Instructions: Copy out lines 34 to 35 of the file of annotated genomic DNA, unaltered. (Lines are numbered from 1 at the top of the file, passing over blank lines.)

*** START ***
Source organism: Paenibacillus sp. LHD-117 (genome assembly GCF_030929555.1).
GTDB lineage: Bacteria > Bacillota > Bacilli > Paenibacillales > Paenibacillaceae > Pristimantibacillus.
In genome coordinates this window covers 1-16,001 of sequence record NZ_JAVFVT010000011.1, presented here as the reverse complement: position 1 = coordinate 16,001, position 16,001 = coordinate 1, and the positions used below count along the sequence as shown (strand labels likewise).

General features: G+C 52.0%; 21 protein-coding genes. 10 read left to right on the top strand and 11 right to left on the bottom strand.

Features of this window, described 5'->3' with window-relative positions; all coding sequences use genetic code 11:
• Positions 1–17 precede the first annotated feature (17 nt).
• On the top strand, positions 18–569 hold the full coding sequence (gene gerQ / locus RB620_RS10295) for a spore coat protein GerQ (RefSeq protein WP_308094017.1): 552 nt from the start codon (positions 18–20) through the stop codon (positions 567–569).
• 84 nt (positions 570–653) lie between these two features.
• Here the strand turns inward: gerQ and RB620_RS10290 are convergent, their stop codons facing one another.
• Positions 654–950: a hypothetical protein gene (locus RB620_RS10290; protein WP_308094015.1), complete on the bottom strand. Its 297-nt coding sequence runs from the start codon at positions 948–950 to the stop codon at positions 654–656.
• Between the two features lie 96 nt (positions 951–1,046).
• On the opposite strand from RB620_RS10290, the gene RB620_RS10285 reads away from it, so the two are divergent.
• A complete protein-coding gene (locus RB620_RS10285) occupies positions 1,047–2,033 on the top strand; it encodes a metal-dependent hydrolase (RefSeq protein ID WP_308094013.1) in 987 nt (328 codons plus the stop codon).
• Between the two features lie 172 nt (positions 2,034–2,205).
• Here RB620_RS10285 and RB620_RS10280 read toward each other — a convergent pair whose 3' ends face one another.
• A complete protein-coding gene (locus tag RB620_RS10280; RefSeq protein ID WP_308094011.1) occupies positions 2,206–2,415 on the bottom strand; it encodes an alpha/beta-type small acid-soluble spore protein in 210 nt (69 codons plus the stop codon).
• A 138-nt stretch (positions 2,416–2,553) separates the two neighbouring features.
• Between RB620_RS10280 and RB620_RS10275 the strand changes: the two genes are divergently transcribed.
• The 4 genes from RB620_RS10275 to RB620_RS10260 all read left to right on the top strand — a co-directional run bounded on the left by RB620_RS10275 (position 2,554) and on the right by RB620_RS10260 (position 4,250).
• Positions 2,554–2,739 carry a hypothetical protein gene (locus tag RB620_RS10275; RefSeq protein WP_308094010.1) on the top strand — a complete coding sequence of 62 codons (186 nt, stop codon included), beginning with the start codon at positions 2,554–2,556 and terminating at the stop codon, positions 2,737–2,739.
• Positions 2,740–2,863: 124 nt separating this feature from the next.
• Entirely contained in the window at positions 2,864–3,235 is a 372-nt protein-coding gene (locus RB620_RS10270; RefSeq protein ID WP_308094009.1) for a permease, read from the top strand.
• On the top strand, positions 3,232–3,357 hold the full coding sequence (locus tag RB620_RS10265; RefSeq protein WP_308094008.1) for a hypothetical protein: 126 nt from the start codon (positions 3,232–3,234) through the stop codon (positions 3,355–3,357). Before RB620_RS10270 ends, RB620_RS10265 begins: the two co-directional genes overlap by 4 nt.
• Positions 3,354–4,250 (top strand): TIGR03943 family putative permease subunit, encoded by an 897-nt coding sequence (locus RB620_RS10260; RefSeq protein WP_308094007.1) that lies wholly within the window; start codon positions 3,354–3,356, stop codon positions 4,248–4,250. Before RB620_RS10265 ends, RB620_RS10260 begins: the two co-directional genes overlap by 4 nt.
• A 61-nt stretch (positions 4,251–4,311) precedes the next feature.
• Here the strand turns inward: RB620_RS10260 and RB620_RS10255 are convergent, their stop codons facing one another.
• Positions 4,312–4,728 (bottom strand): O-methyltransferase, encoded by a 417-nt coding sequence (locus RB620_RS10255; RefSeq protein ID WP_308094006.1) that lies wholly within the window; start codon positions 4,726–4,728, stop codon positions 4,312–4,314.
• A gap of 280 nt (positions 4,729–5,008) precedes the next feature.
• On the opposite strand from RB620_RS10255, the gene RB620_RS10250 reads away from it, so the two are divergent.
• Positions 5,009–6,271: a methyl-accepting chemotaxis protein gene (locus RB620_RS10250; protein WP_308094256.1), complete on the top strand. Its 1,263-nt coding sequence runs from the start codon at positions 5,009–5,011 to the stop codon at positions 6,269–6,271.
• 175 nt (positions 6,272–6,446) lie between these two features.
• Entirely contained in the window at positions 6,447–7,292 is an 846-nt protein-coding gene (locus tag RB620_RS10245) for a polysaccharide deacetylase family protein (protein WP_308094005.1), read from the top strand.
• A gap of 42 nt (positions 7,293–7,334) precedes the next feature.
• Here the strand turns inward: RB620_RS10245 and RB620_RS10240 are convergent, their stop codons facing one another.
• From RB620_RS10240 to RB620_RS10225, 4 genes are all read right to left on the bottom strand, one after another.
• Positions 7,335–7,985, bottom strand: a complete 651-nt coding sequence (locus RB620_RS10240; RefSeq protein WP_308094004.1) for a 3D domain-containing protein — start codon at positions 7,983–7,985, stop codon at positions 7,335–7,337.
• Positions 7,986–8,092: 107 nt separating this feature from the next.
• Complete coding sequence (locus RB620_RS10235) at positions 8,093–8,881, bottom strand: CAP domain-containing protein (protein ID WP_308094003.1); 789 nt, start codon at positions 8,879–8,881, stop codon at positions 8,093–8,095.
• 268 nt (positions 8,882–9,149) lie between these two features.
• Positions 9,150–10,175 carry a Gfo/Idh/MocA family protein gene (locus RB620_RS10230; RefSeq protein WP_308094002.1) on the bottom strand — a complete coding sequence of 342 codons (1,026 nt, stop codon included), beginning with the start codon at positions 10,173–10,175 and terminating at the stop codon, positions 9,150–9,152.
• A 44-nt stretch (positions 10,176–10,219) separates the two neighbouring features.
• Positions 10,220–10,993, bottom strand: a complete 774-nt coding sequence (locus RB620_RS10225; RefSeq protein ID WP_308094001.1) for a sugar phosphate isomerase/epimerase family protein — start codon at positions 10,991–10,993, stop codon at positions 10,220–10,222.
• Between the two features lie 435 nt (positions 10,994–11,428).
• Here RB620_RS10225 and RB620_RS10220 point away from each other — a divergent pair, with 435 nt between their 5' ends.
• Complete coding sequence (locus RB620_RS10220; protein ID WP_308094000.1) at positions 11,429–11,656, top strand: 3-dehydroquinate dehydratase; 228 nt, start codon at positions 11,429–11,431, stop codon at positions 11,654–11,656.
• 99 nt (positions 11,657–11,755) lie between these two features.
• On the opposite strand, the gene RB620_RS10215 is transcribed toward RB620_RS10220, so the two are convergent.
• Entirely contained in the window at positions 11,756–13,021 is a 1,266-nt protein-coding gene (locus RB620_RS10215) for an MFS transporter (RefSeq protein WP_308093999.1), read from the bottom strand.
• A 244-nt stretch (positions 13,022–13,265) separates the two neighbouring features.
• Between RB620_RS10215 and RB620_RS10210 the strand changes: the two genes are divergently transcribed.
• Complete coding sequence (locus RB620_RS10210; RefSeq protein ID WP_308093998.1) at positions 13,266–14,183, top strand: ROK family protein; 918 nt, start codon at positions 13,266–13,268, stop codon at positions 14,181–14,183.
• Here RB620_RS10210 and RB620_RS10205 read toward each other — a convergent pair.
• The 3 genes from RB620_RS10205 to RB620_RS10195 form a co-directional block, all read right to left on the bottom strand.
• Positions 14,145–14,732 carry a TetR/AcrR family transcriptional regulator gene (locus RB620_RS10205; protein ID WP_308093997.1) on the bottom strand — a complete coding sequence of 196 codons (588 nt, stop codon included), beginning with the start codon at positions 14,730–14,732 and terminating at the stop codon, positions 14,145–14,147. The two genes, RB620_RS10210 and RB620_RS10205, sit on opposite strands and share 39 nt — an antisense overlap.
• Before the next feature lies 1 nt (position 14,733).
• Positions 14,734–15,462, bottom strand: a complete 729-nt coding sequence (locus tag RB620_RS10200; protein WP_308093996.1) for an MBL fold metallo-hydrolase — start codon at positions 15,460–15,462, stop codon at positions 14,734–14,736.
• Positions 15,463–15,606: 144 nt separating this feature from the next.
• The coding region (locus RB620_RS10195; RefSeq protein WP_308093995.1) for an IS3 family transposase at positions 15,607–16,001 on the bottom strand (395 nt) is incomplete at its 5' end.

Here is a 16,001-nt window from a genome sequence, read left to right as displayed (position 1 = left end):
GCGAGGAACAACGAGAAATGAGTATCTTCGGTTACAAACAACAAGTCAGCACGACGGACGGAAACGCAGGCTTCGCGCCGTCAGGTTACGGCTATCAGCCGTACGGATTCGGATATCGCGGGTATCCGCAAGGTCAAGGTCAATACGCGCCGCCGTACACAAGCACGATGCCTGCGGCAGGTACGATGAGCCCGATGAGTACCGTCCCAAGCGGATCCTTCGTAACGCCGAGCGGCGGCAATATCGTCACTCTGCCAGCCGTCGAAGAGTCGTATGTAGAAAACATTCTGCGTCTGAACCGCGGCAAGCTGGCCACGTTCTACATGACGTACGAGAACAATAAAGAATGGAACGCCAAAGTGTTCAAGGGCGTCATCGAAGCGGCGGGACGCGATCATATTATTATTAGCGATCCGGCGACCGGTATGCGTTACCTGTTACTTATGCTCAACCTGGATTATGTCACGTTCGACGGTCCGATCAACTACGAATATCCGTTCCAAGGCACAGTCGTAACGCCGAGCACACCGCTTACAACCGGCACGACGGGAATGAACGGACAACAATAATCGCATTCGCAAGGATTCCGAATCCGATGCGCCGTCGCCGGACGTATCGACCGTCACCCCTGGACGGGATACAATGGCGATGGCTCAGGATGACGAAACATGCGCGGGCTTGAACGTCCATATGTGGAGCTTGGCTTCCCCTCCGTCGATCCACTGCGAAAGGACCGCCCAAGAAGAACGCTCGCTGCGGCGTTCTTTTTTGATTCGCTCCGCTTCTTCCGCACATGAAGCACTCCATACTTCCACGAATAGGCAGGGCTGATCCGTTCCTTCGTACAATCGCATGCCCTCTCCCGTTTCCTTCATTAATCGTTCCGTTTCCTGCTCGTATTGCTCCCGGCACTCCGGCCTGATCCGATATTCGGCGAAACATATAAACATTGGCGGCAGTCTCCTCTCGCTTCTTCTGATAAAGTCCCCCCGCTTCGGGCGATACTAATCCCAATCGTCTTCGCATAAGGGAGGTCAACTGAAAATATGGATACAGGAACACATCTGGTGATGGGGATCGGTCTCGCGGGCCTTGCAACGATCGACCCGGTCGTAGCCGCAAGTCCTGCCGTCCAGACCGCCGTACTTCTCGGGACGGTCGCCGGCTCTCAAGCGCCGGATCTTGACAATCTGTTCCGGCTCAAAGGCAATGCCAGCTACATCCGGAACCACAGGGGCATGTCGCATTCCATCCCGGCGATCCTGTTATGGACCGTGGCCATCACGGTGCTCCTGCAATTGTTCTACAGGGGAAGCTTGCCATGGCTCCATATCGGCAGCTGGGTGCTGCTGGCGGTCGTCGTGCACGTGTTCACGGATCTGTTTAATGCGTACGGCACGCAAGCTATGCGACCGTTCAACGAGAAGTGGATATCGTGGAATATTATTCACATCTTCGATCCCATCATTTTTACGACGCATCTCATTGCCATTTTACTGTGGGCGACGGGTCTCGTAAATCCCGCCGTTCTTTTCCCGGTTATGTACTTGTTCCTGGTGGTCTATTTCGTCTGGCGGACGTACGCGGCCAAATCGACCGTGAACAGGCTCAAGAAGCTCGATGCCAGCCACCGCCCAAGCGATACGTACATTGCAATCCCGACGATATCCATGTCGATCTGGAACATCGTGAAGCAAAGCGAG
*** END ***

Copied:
• Here the strand turns inward: RB620_RS10245 and RB620_RS10240 are convergent, their stop codons facing one another.
• From RB620_RS10240 to RB620_RS10225, 4 genes are all read right to left on the bottom strand, one after another.